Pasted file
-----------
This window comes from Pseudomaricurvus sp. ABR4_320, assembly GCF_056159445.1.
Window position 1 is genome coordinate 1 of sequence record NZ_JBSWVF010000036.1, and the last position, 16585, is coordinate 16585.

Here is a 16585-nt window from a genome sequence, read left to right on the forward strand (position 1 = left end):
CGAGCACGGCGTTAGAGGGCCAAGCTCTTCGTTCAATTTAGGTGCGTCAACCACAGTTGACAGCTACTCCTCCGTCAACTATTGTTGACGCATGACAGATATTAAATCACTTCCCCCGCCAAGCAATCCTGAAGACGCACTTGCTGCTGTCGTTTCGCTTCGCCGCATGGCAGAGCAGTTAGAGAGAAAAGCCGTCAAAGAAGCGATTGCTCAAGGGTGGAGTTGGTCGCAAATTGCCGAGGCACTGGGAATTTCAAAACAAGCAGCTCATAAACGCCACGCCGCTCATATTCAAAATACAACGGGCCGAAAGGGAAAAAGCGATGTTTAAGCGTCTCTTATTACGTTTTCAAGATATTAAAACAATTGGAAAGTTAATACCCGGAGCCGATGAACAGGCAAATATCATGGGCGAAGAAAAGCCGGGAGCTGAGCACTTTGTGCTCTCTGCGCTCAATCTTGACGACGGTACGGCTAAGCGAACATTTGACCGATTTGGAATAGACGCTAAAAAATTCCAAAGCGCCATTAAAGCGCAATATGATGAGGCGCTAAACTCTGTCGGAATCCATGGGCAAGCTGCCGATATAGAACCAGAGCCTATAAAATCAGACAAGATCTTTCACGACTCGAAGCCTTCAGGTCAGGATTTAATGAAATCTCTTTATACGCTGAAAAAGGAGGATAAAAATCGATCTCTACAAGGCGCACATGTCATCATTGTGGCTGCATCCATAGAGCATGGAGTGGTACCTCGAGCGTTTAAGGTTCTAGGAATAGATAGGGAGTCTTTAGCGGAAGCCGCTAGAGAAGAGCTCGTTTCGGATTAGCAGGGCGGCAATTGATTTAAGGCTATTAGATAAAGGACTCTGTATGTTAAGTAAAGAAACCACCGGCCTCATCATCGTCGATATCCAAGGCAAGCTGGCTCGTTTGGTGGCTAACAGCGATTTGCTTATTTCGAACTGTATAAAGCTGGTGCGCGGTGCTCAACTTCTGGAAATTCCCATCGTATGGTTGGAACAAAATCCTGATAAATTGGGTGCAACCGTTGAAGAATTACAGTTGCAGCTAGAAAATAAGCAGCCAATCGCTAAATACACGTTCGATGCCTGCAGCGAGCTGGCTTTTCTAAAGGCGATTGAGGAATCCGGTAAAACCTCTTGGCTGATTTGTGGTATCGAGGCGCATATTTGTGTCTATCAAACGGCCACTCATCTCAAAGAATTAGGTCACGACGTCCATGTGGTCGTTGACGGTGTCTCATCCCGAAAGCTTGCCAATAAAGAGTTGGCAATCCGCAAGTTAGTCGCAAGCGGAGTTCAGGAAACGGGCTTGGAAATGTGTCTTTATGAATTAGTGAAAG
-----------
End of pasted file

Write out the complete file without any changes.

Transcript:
This window comes from Pseudomaricurvus sp. ABR4_320, assembly GCF_056159445.1.
Window position 1 is genome coordinate 1 of sequence record NZ_JBSWVF010000036.1, and the last position, 16585, is coordinate 16585.

Here is a 16585-nt window from a genome sequence, read left to right on the forward strand (position 1 = left end):
CGAGCACGGCGTTAGAGGGCCAAGCTCTTCGTTCAATTTAGGTGCGTCAACCACAGTTGACAGCTACTCCTCCGTCAACTATTGTTGACGCATGACAGATATTAAATCACTTCCCCCGCCAAGCAATCCTGAAGACGCACTTGCTGCTGTCGTTTCGCTTCGCCGCATGGCAGAGCAGTTAGAGAGAAAAGCCGTCAAAGAAGCGATTGCTCAAGGGTGGAGTTGGTCGCAAATTGCCGAGGCACTGGGAATTTCAAAACAAGCAGCTCATAAACGCCACGCCGCTCATATTCAAAATACAACGGGCCGAAAGGGAAAAAGCGATGTTTAAGCGTCTCTTATTACGTTTTCAAGATATTAAAACAATTGGAAAGTTAATACCCGGAGCCGATGAACAGGCAAATATCATGGGCGAAGAAAAGCCGGGAGCTGAGCACTTTGTGCTCTCTGCGCTCAATCTTGACGACGGTACGGCTAAGCGAACATTTGACCGATTTGGAATAGACGCTAAAAAATTCCAAAGCGCCATTAAAGCGCAATATGATGAGGCGCTAAACTCTGTCGGAATCCATGGGCAAGCTGCCGATATAGAACCAGAGCCTATAAAATCAGACAAGATCTTTCACGACTCGAAGCCTTCAGGTCAGGATTTAATGAAATCTCTTTATACGCTGAAAAAGGAGGATAAAAATCGATCTCTACAAGGCGCACATGTCATCATTGTGGCTGCATCCATAGAGCATGGAGTGGTACCTCGAGCGTTTAAGGTTCTAGGAATAGATAGGGAGTCTTTAGCGGAAGCCGCTAGAGAAGAGCTCGTTTCGGATTAGCAGGGCGGCAATTGATTTAAGGCTATTAGATAAAGGACTCTGTATGTTAAGTAAAGAAACCACCGGCCTCATCATCGTCGATATCCAAGGCAAGCTGGCTCGTTTGGTGGCTAACAGCGATTTGCTTATTTCGAACTGTATAAAGCTGGTGCGCGGTGCTCAACTTCTGGAAATTCCCATCGTATGGTTGGAACAAAATCCTGATAAATTGGGTGCAACCGTTGAAGAATTACAGTTGCAGCTAGAAAATAAGCAGCCAATCGCTAAATACACGTTCGATGCCTGCAGCGAGCTGGCTTTTCTAAAGGCGATTGAGGAATCCGGTAAAACCTCTTGGCTGATTTGTGGTATCGAGGCGCATATTTGTGTCTATCAAACGGCCACTCATCTCAAAGAATTAGGTCACGACGTCCATGTGGTCGTTGACGGTGTCTCATCCCGAAAGCTTGCCAATAAAGAGTTGGCAATCCGCAAGTTAGTCGCAAGCGGAGTTCAGGAAACGGGCTTGGAAATGTGTCTTTATGAATTAGTGAAAG